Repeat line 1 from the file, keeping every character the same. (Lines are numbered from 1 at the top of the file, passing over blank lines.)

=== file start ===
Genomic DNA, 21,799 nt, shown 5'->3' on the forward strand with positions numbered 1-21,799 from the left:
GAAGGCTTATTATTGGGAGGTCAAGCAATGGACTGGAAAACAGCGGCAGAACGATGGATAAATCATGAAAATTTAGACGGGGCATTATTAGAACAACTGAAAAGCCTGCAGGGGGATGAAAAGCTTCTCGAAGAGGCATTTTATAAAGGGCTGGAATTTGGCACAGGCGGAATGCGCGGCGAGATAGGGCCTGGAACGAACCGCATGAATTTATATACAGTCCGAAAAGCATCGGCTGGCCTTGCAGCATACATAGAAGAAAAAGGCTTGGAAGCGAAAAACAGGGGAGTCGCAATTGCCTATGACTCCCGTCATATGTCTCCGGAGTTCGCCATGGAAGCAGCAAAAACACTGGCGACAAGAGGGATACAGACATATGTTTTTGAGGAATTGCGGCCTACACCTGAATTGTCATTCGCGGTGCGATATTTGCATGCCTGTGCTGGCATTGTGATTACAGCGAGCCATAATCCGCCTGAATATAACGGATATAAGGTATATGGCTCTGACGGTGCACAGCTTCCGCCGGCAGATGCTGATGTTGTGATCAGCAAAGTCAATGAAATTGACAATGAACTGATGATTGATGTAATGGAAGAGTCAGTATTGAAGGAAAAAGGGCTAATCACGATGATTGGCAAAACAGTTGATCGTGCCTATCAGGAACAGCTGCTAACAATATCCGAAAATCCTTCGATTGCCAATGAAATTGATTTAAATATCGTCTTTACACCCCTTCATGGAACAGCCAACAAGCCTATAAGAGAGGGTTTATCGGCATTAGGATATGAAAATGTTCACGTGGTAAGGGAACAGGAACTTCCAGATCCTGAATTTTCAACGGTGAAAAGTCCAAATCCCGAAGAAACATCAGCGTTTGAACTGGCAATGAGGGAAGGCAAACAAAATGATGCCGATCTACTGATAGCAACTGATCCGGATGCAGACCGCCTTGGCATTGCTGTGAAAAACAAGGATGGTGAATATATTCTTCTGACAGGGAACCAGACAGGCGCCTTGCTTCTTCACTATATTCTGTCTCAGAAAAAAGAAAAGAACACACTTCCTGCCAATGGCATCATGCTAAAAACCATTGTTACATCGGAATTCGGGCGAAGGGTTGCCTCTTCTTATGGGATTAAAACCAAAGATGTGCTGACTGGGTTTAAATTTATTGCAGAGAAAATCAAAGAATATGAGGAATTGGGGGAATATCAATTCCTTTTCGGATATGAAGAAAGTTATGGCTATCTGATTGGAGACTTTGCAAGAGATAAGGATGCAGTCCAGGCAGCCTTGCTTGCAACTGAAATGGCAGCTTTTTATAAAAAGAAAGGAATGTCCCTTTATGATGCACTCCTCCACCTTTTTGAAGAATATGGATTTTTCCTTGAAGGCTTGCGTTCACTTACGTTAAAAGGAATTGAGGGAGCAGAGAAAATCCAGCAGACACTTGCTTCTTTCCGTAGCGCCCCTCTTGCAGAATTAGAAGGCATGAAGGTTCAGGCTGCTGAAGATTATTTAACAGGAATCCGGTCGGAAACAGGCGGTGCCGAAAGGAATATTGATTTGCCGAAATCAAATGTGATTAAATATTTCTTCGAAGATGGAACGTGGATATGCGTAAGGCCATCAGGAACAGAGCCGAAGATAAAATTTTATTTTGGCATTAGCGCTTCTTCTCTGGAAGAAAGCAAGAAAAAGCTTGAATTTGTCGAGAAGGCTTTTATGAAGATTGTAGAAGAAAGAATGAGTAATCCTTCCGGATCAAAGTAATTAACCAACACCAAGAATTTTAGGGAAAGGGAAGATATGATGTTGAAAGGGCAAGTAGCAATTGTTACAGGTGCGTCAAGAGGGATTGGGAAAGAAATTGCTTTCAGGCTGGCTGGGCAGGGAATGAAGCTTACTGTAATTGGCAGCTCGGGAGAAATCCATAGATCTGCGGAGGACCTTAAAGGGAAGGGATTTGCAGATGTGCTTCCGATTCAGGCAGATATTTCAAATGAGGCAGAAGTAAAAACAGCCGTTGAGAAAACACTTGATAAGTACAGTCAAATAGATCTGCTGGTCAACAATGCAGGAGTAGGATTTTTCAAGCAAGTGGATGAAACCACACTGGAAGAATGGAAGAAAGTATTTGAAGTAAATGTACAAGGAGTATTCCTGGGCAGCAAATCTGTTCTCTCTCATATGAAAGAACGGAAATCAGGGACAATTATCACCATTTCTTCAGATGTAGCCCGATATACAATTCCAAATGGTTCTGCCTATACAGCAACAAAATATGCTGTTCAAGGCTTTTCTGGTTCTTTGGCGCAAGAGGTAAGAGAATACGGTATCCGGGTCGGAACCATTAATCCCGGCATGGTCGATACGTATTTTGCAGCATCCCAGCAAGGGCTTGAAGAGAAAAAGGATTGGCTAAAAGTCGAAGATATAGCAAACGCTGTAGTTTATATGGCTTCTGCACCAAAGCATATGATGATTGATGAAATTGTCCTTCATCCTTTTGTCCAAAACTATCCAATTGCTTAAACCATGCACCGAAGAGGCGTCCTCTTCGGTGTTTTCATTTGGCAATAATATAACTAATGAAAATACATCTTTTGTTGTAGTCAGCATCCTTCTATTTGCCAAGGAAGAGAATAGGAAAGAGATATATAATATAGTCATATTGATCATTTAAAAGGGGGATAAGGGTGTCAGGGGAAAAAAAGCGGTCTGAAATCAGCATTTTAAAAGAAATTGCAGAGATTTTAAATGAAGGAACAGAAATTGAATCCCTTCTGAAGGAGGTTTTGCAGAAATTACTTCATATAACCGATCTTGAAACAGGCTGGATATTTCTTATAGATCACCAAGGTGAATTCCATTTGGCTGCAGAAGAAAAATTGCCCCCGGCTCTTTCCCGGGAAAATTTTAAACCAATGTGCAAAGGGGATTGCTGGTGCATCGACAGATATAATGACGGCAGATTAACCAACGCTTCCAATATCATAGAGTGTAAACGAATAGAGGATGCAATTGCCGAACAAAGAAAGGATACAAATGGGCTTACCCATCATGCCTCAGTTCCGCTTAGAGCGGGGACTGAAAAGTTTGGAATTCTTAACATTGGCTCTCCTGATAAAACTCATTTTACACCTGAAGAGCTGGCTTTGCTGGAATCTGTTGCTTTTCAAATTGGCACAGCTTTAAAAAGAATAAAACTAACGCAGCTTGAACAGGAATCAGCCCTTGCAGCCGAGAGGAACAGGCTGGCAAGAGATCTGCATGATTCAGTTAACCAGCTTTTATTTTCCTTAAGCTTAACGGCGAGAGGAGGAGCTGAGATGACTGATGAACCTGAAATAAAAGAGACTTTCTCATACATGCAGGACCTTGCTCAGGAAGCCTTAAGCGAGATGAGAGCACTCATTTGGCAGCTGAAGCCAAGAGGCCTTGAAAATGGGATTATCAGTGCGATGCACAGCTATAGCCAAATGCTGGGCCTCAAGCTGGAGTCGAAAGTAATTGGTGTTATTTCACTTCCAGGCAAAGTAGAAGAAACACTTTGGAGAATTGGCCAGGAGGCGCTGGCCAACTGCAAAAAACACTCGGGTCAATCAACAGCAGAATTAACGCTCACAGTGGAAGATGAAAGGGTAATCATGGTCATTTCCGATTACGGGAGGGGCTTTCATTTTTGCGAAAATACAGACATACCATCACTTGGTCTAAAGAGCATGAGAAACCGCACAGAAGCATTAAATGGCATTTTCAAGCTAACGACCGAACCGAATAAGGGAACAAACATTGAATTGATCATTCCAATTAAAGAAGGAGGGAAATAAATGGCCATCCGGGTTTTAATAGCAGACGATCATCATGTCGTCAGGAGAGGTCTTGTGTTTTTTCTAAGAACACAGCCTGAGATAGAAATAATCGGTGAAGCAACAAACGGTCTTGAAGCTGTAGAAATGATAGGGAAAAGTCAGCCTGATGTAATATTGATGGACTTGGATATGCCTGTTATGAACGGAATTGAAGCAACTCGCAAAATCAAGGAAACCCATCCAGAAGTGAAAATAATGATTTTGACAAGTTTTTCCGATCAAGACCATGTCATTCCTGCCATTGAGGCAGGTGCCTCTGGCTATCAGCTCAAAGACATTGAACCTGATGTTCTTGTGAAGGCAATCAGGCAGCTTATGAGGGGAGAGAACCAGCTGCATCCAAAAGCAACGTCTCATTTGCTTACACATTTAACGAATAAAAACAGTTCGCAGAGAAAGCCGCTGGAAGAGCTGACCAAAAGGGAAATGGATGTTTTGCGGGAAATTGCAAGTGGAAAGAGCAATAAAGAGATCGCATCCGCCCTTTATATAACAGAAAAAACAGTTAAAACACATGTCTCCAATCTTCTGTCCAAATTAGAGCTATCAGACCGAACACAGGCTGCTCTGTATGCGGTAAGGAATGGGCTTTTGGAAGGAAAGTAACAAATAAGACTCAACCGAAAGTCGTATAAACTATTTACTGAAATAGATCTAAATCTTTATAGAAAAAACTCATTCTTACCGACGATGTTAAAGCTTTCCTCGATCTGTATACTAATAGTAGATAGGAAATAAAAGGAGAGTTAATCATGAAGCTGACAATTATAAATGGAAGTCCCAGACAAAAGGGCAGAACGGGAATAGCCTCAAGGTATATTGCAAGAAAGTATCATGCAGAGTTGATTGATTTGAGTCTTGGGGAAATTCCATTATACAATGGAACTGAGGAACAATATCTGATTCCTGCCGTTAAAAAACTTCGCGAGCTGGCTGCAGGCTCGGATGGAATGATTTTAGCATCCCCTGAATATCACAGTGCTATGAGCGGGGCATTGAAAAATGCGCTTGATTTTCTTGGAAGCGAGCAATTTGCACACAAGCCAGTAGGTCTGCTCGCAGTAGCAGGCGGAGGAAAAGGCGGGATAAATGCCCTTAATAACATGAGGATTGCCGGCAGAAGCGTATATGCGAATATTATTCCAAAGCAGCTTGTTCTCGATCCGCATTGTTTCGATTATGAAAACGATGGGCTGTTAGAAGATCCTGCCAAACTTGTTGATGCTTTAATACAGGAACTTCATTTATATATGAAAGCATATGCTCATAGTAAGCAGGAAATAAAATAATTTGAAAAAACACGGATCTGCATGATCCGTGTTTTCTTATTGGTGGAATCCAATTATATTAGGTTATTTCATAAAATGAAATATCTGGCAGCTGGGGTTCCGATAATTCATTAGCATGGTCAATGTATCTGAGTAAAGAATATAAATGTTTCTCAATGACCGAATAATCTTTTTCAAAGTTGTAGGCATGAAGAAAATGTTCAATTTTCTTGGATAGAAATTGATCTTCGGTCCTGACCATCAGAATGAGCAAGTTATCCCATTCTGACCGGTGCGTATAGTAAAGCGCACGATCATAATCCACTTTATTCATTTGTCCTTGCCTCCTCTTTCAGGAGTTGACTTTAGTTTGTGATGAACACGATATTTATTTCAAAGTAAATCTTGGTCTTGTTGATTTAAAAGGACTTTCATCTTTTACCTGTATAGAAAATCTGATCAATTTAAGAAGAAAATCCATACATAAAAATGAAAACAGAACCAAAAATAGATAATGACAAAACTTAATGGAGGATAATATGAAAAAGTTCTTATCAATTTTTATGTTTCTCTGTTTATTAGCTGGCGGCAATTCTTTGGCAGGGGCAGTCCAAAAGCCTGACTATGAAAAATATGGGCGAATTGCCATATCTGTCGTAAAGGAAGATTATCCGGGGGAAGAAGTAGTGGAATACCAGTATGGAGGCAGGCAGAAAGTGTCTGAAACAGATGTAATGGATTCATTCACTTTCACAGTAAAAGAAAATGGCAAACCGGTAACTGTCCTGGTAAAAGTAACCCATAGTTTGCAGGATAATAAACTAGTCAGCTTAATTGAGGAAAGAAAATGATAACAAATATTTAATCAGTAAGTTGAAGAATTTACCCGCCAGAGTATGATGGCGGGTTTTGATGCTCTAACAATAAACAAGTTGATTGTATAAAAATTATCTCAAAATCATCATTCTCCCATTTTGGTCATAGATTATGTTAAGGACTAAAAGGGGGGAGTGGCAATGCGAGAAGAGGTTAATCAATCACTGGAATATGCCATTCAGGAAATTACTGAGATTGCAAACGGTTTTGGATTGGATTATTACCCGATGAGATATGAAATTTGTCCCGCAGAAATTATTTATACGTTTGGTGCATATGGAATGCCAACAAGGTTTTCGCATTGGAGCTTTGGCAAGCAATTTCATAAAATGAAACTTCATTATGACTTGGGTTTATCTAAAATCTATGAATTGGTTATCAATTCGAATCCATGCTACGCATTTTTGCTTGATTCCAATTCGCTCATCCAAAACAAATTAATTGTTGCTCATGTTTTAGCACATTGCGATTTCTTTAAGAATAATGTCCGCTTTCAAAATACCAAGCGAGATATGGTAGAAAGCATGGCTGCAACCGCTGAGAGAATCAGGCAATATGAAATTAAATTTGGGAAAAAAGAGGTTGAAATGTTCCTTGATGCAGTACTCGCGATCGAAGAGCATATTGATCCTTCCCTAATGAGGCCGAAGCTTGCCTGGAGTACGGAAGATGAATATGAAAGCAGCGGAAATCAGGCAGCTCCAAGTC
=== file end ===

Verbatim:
Genomic DNA, 21,799 nt, shown 5'->3' on the forward strand with positions numbered 1-21,799 from the left: